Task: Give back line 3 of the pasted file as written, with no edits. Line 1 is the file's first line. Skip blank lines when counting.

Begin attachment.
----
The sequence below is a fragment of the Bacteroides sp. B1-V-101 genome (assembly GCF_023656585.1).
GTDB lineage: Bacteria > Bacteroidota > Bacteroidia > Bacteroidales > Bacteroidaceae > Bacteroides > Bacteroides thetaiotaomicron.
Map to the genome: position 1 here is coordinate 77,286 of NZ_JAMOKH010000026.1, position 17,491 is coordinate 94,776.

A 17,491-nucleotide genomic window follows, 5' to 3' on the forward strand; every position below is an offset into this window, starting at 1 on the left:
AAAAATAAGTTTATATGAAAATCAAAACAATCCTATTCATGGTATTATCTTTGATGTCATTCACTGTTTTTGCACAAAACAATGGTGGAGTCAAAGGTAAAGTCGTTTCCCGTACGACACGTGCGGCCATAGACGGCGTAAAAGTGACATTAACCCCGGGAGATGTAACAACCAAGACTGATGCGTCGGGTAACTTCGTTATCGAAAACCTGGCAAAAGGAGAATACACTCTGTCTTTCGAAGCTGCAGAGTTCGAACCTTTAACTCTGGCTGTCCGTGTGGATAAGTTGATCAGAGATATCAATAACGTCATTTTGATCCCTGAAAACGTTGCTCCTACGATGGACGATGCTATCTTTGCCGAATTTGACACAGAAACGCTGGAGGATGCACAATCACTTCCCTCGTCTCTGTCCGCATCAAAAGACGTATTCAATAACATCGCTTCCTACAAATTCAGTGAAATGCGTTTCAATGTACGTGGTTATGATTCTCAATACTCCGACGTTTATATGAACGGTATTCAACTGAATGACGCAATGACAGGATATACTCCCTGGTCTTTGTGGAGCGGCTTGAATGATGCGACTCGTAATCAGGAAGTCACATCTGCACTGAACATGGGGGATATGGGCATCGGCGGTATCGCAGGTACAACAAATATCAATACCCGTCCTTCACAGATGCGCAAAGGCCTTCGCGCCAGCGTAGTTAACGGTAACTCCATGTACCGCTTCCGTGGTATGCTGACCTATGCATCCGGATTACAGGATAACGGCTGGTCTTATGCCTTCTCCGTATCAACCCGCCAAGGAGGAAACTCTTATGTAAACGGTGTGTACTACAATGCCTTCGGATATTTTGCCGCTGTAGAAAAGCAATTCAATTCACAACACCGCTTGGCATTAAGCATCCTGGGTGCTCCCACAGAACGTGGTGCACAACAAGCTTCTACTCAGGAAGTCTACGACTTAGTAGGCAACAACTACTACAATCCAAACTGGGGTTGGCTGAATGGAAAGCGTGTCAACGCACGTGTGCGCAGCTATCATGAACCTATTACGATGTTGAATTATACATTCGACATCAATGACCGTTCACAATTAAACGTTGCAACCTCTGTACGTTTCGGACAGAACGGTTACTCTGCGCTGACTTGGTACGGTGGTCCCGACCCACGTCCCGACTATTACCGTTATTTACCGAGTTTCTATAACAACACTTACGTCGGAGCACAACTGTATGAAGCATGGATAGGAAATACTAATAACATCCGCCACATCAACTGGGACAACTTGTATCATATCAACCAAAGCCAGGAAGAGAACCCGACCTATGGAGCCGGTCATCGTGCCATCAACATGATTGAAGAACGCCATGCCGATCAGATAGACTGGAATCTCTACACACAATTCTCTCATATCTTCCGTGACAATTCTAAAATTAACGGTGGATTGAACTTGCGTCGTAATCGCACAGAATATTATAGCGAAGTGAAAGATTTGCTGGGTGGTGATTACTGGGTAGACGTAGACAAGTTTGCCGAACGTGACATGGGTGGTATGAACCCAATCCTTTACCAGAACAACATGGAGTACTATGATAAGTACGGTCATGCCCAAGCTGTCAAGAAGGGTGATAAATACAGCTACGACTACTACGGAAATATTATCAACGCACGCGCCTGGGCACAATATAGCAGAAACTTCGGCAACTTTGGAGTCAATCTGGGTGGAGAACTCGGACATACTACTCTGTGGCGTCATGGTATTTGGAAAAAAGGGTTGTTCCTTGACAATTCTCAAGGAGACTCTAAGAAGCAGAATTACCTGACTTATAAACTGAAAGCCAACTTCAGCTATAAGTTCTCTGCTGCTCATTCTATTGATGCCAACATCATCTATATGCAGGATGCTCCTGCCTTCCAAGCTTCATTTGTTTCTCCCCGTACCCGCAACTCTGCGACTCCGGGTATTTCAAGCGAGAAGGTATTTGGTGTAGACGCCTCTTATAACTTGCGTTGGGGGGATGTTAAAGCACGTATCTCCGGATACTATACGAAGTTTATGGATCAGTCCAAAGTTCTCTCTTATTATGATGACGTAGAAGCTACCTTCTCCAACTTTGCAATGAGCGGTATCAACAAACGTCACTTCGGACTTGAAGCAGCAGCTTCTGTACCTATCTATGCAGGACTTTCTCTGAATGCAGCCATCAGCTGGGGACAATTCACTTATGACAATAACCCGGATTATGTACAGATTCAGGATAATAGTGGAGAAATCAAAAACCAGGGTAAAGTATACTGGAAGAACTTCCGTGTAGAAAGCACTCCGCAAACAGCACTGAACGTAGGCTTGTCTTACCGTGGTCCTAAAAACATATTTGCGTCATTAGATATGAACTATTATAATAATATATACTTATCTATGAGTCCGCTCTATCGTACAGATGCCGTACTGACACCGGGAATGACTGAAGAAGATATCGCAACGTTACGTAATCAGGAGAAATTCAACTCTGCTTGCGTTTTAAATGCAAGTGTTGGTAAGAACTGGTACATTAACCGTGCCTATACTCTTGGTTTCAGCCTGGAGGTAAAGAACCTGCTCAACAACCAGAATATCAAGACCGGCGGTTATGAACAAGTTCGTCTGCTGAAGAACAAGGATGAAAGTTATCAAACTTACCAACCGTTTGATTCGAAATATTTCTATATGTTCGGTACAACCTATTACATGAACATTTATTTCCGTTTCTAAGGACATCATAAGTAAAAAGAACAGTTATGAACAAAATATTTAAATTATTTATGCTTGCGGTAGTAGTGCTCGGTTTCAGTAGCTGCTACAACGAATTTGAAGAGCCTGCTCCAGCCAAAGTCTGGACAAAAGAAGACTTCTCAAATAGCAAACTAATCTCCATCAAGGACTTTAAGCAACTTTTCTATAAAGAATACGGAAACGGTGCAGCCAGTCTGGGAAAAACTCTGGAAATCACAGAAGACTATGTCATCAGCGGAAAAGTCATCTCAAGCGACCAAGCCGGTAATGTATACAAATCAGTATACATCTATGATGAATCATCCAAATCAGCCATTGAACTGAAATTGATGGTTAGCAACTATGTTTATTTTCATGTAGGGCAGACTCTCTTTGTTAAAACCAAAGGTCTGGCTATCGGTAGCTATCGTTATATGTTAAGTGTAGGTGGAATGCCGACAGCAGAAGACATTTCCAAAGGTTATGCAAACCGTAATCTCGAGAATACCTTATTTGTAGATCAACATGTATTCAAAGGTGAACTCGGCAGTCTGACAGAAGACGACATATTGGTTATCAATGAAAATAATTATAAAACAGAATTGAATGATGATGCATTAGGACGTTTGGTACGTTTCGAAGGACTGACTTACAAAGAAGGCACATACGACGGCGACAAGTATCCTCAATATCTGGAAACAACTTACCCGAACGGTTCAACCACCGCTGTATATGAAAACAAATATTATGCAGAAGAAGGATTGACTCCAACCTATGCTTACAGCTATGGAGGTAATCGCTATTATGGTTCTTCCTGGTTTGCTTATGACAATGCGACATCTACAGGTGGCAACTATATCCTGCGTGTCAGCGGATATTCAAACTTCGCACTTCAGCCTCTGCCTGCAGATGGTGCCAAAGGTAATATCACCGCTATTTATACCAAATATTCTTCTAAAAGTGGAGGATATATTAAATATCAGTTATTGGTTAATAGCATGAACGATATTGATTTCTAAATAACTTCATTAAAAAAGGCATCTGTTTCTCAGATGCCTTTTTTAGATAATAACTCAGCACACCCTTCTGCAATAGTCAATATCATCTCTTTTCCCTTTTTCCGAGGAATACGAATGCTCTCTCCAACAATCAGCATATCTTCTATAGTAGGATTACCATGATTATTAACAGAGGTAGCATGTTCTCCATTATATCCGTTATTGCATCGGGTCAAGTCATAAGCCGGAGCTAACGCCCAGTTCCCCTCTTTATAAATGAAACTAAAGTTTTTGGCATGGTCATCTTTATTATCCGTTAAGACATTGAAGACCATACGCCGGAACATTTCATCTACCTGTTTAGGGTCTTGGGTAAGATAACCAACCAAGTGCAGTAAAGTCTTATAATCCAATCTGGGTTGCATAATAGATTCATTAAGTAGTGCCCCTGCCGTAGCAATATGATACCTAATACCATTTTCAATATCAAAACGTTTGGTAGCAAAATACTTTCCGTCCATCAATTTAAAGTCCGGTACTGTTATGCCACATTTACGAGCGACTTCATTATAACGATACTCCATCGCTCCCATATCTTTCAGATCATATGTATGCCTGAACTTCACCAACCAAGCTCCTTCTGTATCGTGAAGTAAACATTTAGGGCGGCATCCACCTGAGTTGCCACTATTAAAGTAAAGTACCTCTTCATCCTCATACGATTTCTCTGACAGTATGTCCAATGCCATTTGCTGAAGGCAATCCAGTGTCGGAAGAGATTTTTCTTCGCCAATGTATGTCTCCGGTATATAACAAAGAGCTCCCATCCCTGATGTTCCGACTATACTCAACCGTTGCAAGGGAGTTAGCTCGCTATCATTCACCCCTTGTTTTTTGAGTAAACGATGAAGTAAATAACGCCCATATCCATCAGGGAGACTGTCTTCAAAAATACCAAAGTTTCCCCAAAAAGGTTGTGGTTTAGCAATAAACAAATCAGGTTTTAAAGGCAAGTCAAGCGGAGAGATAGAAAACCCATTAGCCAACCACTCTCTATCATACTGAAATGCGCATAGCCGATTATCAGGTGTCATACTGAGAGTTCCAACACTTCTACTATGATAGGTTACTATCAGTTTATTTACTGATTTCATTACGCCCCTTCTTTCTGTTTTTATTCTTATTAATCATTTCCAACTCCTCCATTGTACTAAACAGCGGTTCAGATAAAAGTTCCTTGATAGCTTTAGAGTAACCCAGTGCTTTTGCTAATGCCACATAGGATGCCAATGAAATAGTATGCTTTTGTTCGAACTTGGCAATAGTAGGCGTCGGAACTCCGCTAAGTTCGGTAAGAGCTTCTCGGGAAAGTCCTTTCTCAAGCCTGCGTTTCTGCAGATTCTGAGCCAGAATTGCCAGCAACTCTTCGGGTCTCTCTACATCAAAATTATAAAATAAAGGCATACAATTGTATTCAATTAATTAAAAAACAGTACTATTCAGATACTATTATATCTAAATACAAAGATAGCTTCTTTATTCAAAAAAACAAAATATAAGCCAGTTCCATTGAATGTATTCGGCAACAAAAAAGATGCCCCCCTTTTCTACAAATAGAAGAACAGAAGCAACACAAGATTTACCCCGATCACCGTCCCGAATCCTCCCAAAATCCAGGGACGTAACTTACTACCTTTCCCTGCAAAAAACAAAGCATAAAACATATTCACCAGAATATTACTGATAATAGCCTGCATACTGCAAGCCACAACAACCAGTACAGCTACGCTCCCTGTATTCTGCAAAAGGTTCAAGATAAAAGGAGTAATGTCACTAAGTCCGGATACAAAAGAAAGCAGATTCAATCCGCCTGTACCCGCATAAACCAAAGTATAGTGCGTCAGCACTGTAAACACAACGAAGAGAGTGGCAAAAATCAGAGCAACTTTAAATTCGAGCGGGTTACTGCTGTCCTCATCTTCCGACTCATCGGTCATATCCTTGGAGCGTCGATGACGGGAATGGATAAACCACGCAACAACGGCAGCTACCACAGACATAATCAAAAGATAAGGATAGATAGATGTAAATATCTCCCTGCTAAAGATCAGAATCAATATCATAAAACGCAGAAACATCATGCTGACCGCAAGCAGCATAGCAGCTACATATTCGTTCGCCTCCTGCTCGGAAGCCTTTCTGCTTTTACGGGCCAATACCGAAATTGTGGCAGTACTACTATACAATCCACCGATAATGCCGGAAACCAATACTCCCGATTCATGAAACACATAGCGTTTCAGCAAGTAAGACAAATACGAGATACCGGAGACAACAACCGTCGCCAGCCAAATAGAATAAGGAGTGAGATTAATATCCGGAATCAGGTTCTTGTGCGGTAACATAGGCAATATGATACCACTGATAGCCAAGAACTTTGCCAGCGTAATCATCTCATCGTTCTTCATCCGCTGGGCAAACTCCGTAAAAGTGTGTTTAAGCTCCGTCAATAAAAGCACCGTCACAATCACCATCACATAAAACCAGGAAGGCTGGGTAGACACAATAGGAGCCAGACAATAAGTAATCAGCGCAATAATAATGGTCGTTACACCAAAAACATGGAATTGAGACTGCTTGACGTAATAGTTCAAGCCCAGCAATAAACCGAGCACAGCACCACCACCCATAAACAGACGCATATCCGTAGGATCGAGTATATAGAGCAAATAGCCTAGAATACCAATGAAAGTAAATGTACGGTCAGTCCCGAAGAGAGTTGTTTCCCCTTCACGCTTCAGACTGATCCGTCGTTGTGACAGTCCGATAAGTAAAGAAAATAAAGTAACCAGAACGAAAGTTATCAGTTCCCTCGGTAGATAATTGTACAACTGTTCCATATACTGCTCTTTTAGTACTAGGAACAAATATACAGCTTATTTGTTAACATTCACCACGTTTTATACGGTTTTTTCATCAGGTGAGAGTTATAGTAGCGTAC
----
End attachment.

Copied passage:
Map to the genome: position 1 here is coordinate 77,286 of NZ_JAMOKH010000026.1, position 17,491 is coordinate 94,776.